That three-month-wait for feedback could be stemming from outdated HR technologies and employee experience tools. Certain HRIS platforms or programs require manual data entry, so it could be weeks or more before the organization can actively address employee issues and make much-needed changes.
Eliminating Employee Disconnect with Employee Communication
Regardless of the reasons for employee disconnect, there are ways to end it, prevent it and create better day-to-day employee experiences despite it. The strategy involves proactive employee communication:
1. Create Multiple TouchpointsToday’s employees prefer several self-serving communication touchpoints that are easy to access. Stellar employee experiences usually feature a variety of ways to reach HR — from communication platforms like Slack or Teams to text messaging, telephone, video conference and intranet. No amount of communication channels are too many when it comes to connecting, but be sure to update information and check in consistently.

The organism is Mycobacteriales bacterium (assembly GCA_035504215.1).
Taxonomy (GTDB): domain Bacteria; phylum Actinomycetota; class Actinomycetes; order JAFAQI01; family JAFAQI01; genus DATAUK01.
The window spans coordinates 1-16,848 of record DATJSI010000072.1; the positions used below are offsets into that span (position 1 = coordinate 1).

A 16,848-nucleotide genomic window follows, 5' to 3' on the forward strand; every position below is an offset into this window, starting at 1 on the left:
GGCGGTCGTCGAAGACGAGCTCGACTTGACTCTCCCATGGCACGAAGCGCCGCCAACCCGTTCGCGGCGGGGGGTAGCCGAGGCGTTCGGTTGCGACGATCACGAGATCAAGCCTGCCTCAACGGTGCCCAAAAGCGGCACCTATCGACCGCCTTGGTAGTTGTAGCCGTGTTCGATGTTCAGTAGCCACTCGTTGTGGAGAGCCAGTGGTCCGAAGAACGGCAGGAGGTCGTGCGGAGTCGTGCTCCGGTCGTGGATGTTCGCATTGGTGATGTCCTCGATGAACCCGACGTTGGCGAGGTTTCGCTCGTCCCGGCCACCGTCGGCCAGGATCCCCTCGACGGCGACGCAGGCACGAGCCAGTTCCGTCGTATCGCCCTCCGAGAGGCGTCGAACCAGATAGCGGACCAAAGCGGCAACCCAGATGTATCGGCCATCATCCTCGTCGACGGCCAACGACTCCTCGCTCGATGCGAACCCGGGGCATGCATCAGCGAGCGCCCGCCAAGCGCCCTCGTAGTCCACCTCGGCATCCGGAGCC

2. Deliver Engaging Onboarding ExperiencesNew employees will be entering the workforce despite the current business climate. As they do, creating onboarding experiences that pull them into the fold and keep them there can help cut employee disconnect off at the pass. By using multiple communication touchpoints, HR professionals set themselves up to catch the “peak moment” a new employee feels validated in their choice to work at the company. They can then deliver an experience that reinforces the new hire’s decision and strengthens their bond with the organization. Whether it’s virtual, in person, a home mailer or more , onboarding is one of the most crucial times to spring into action with a communication plan that will ward off the “seed” of employee disconnect before it germinates and takes root in your company.